If you are not willing to share personal information, you may write a report on one of the quest speaker presentations or on another special topic.
Here are topic examples from previous papers:
- How I learned about sex (from parents, friends, etc.).
- How my first sexual experience has affected me.
- Impact of early sexual experiences on my life (masturbation, sex play with peers).
- How pregnancy, birth, termination of pregnancy or infertility affected me.
- How I experienced coming out as gay or bisexual to myself, family or friends.
- How my attitudes about sexuality have changed over time.
- Why I choose to be a virgin.
Total Possible Points on Personal Paper = 75.
Following Guidelines Required for Full Credit (75 points)
- No handwritten papers will be accepted (typewritten or computer printed only): 75 pts.
- No capitals only printing (use upper and lower case type): 5 pts.
- If no title page: 5 pts.
- Title missing: 2 pts.
- Name missing: 4 pts.
- Class Day/Time missing: 2 pts
- Paper to be a MINIMUM of three (3) FULL pages.
- No partial pages. 1/2 page missing: 5 pts. 1 page missing: 10 pts.
- No more than double spaced printing: 5 pts.
- No skipped extra lines between paragraphs or or topics: 1 pt. per line skipped
- No printing larger than 12 pt. font: 5 pts
- No margins more than 1.25 inches ON ALL SIDES: 1 pt. per margin per page
Check your paper before you send it in!!!
You will turn in your assignments online to your instructor following the prompts in the lesson.
There will be reminder notices posted in the “Announcements” section of your course in Blackboard.
Your grade will be determined by your total points for the semester. Your total points will be the sum of your:
- Four highest exam scores
- Personal Writing Assignment score
- Optional extra credit points
Grade of A 337 – 375 points: 90%
Grade of B 300 – 336 points: 80%
Grade of C 243 – 299 points: 65%
Grade of D 187 – 242 points: 50%
Attendance and Absence Policy
Any student who fails to email the instructor prior the end of the day on the first day of the semester will be dropped as a No Show.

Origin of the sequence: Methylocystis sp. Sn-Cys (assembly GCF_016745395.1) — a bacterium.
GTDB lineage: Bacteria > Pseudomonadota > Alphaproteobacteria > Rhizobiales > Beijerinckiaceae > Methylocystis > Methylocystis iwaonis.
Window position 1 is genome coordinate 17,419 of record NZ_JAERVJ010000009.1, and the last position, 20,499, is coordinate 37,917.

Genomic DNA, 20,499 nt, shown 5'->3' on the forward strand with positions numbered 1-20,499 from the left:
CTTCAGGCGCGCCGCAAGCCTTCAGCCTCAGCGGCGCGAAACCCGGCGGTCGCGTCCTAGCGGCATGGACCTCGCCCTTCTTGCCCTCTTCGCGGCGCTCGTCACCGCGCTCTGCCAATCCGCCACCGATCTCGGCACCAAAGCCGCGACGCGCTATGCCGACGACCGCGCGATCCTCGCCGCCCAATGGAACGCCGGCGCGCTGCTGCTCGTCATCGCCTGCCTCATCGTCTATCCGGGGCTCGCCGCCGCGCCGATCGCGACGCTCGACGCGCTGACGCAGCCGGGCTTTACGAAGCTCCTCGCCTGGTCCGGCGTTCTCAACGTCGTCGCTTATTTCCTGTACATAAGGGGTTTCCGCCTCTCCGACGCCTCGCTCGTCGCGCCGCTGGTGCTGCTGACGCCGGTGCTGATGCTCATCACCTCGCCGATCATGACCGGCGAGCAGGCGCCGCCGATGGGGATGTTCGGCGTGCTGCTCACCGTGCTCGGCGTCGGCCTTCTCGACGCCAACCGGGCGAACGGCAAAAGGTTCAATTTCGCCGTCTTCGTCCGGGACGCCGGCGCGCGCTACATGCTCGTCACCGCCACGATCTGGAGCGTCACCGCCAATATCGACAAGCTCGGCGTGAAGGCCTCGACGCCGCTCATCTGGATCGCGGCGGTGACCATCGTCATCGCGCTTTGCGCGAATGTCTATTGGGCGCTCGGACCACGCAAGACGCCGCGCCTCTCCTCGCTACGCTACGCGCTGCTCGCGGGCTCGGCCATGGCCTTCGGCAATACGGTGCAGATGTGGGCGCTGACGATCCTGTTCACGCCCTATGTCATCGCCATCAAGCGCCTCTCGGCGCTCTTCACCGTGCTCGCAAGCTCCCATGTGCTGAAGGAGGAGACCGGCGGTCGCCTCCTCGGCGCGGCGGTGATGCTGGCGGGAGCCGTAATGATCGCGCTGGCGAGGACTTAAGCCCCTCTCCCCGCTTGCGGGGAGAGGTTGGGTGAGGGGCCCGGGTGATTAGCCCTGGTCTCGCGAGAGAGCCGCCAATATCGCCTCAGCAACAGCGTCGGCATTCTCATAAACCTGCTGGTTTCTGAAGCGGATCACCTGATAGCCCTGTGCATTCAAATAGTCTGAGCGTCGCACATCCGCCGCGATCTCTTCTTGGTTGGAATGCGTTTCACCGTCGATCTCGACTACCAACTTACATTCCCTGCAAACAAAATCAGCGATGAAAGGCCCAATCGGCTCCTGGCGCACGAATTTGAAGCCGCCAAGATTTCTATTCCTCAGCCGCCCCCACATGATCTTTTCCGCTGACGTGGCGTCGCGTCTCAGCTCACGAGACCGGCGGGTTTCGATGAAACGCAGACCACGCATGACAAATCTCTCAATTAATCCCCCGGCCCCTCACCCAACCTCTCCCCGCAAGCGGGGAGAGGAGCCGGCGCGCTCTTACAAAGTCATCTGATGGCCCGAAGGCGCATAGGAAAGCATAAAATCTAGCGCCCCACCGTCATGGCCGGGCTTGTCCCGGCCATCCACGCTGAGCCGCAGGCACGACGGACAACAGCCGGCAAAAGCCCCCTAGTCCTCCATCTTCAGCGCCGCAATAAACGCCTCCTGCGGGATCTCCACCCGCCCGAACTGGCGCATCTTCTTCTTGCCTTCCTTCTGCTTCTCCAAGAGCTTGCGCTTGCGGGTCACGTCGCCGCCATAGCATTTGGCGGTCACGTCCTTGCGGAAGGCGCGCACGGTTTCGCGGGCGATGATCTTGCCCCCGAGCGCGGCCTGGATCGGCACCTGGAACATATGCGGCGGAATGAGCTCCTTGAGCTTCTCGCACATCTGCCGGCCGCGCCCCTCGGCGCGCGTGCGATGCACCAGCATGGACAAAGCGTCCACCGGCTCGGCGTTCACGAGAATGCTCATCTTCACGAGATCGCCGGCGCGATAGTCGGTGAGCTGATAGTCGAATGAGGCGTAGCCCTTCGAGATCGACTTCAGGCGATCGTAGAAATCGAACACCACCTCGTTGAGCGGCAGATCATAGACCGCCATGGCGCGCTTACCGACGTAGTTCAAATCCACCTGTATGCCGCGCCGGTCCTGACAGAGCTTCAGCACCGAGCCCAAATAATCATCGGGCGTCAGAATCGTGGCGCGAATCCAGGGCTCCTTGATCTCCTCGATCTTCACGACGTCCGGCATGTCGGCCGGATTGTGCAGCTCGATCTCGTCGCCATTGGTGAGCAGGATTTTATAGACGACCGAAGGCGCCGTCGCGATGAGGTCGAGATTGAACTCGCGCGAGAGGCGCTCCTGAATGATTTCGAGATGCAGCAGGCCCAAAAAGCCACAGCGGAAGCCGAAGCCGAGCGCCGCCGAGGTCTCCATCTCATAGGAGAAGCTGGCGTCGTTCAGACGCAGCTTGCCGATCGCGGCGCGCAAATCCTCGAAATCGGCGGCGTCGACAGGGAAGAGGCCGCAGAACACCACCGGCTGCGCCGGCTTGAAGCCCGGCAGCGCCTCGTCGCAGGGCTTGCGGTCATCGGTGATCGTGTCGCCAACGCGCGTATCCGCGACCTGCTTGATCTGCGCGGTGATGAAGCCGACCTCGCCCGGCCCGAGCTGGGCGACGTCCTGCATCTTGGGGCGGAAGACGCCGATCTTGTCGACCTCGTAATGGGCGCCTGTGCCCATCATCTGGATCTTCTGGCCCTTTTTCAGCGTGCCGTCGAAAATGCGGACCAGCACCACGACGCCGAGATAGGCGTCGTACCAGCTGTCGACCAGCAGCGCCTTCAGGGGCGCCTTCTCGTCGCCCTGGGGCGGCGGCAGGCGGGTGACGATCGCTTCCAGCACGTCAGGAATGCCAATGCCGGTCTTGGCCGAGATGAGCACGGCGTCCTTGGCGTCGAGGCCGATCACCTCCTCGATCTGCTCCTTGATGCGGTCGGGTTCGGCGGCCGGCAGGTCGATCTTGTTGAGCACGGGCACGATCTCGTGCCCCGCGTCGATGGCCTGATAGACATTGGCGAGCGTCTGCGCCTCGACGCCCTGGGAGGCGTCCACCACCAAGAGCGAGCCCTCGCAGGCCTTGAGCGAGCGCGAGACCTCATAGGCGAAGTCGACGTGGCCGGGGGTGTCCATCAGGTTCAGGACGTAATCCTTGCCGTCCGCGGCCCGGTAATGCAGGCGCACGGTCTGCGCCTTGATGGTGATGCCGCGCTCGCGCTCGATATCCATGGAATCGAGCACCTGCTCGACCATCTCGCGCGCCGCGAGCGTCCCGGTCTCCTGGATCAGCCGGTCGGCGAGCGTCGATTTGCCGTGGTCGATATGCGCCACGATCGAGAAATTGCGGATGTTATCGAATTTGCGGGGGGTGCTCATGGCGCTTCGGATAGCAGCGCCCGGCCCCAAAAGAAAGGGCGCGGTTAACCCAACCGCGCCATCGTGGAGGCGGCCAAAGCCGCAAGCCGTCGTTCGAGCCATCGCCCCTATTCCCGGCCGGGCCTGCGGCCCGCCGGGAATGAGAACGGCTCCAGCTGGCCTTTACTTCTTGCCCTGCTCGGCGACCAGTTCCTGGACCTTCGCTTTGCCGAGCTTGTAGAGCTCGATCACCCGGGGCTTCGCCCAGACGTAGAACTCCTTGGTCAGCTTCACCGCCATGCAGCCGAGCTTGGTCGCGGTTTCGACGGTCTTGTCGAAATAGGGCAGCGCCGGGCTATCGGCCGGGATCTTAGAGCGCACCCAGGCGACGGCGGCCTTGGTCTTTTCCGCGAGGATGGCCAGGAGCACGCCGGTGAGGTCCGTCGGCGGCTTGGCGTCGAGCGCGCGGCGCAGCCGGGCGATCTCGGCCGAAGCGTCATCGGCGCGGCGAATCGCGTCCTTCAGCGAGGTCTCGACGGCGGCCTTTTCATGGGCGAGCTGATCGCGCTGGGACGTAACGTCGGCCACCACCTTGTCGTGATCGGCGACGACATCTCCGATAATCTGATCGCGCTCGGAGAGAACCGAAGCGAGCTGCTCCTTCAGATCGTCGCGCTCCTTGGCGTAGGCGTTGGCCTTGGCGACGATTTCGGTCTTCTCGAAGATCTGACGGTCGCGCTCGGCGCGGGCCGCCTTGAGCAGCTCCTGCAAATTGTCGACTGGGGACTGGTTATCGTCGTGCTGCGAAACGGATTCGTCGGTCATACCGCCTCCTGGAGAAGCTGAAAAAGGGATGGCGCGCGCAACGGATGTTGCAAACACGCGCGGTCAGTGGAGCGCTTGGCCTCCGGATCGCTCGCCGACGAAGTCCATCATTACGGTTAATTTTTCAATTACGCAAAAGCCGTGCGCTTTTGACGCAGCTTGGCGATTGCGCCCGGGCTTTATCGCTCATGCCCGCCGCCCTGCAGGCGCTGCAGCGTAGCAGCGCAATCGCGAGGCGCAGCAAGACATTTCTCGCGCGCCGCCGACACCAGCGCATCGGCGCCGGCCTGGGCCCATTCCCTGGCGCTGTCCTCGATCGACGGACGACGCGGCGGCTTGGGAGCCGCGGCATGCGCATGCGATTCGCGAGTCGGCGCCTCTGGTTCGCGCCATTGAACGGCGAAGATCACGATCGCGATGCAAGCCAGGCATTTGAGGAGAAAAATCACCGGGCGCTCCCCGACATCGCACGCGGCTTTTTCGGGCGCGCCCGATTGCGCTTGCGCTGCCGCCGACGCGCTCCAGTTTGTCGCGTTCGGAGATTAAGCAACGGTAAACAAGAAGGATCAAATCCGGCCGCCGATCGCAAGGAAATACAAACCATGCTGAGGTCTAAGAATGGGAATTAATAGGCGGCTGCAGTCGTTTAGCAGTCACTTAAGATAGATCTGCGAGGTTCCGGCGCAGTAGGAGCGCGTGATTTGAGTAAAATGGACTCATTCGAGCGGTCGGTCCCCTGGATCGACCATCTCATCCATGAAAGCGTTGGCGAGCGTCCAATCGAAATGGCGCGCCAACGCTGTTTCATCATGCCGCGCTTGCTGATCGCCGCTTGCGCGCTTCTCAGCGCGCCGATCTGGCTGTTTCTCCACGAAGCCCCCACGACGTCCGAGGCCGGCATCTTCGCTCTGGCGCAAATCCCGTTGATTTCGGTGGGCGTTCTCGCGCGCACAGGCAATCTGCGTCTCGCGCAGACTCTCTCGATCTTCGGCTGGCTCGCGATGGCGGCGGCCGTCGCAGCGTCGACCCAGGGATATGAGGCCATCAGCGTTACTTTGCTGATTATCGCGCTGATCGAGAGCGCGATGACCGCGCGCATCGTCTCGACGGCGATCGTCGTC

Online courses require participation to actively complete the assignments. A student who has not completed an assignment or participated in discussion on line for more that 2 weeks will be dropped.
Academic Honesty Policy
By enrolling in a distance education course you agree that you are the one accessing and completing the work for this course and will not share your CMS username and password with others. Please also refer to the Cypress College Catalog for complete information.
The bottom line is that the work that you produce and the assignments you complete should be you own.
Students who have complaints about an instructor, assignments or grading should first discuss this matter with the instructor. If this cannot be resolved between those two parties, students should consult “Student Grievances” in the Cypress College Catalog.
Any copyrighted materials used in this class are used for distance education purposed only and in compliance with the United States copyright law. Use these materials is limited to students enrolled in the course, for the duration of the course. Students must refrain from saving, changing, or distributing any such copyrighted materials.
Disability Support Services
Students who anticipate a need a formal, disability related accommodations to be successful in this distance education course should contact the instructor to discuss ways to ensure full participation in the course and to plan how best to coordinate any necessary accommodations. Students should also request that a DSS counselor contact the instructor with verification of their eligibility for reasonable accommodations. The DSS Office is located in the Cypress College Complex, 1st floor, (714) 484-7104 (voice) or (714) 761-0961 (TDD).